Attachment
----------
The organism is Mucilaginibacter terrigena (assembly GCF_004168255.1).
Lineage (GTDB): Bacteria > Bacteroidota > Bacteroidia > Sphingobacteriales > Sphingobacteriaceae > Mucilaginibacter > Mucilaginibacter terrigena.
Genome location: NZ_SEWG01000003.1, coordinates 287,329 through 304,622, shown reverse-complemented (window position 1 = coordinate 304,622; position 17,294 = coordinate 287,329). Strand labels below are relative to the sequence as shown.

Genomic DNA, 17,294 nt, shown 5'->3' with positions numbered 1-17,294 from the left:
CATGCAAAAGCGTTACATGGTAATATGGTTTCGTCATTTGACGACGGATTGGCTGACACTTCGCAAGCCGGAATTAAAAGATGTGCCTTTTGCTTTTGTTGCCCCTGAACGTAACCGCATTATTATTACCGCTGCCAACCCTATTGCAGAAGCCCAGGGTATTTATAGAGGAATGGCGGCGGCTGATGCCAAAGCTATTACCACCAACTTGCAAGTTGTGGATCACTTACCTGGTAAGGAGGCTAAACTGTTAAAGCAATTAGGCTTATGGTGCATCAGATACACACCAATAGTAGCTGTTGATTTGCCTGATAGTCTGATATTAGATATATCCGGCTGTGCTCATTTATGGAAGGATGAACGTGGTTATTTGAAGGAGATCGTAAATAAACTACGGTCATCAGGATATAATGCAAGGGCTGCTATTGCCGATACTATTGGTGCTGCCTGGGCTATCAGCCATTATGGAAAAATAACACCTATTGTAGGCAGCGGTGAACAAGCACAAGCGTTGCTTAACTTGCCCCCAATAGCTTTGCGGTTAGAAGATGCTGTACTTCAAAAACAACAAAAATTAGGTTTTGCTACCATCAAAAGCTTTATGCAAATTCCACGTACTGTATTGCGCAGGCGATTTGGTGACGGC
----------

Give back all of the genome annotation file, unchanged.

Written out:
The organism is Mucilaginibacter terrigena (assembly GCF_004168255.1).
Lineage (GTDB): Bacteria > Bacteroidota > Bacteroidia > Sphingobacteriales > Sphingobacteriaceae > Mucilaginibacter > Mucilaginibacter terrigena.
Genome location: NZ_SEWG01000003.1, coordinates 287,329 through 304,622, shown reverse-complemented (window position 1 = coordinate 304,622; position 17,294 = coordinate 287,329). Strand labels below are relative to the sequence as shown.

Genomic DNA, 17,294 nt, shown 5'->3' with positions numbered 1-17,294 from the left:
CATGCAAAAGCGTTACATGGTAATATGGTTTCGTCATTTGACGACGGATTGGCTGACACTTCGCAAGCCGGAATTAAAAGATGTGCCTTTTGCTTTTGTTGCCCCTGAACGTAACCGCATTATTATTACCGCTGCCAACCCTATTGCAGAAGCCCAGGGTATTTATAGAGGAATGGCGGCGGCTGATGCCAAAGCTATTACCACCAACTTGCAAGTTGTGGATCACTTACCTGGTAAGGAGGCTAAACTGTTAAAGCAATTAGGCTTATGGTGCATCAGATACACACCAATAGTAGCTGTTGATTTGCCTGATAGTCTGATATTAGATATATCCGGCTGTGCTCATTTATGGAAGGATGAACGTGGTTATTTGAAGGAGATCGTAAATAAACTACGGTCATCAGGATATAATGCAAGGGCTGCTATTGCCGATACTATTGGTGCTGCCTGGGCTATCAGCCATTATGGAAAAATAACACCTATTGTAGGCAGCGGTGAACAAGCACAAGCGTTGCTTAACTTGCCCCCAATAGCTTTGCGGTTAGAAGATGCTGTACTTCAAAAACAACAAAAATTAGGTTTTGCTACCATCAAAAGCTTTATGCAAATTCCACGTACTGTATTGCGCAGGCGATTTGGTGACGGC